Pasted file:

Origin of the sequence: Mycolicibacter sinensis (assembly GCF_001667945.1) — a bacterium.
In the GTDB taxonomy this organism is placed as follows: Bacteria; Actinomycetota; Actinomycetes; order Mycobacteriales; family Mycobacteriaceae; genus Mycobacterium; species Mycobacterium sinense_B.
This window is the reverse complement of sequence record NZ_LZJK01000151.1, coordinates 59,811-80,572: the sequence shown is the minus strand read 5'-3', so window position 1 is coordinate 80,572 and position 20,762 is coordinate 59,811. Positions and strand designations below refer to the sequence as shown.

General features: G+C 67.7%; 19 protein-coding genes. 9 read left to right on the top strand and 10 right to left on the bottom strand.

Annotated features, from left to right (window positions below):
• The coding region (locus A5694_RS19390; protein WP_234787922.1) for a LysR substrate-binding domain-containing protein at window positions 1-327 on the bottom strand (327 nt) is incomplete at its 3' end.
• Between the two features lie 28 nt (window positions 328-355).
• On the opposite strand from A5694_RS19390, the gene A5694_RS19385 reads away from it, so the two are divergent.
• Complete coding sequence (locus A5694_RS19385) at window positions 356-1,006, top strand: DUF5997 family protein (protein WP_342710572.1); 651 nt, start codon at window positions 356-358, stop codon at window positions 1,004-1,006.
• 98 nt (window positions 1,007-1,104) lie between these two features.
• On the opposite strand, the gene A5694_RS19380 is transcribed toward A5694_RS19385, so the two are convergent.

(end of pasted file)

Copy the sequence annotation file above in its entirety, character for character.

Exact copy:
Origin of the sequence: Mycolicibacter sinensis (assembly GCF_001667945.1) — a bacterium.
In the GTDB taxonomy this organism is placed as follows: Bacteria; Actinomycetota; Actinomycetes; order Mycobacteriales; family Mycobacteriaceae; genus Mycobacterium; species Mycobacterium sinense_B.
This window is the reverse complement of sequence record NZ_LZJK01000151.1, coordinates 59,811-80,572: the sequence shown is the minus strand read 5'-3', so window position 1 is coordinate 80,572 and position 20,762 is coordinate 59,811. Positions and strand designations below refer to the sequence as shown.

General features: G+C 67.7%; 19 protein-coding genes. 9 read left to right on the top strand and 10 right to left on the bottom strand.

Annotated features, from left to right (window positions below):
• The coding region (locus A5694_RS19390; protein WP_234787922.1) for a LysR substrate-binding domain-containing protein at window positions 1-327 on the bottom strand (327 nt) is incomplete at its 3' end.
• Between the two features lie 28 nt (window positions 328-355).
• On the opposite strand from A5694_RS19390, the gene A5694_RS19385 reads away from it, so the two are divergent.
• Complete coding sequence (locus A5694_RS19385) at window positions 356-1,006, top strand: DUF5997 family protein (protein WP_342710572.1); 651 nt, start codon at window positions 356-358, stop codon at window positions 1,004-1,006.
• 98 nt (window positions 1,007-1,104) lie between these two features.
• On the opposite strand, the gene A5694_RS19380 is transcribed toward A5694_RS19385, so the two are convergent.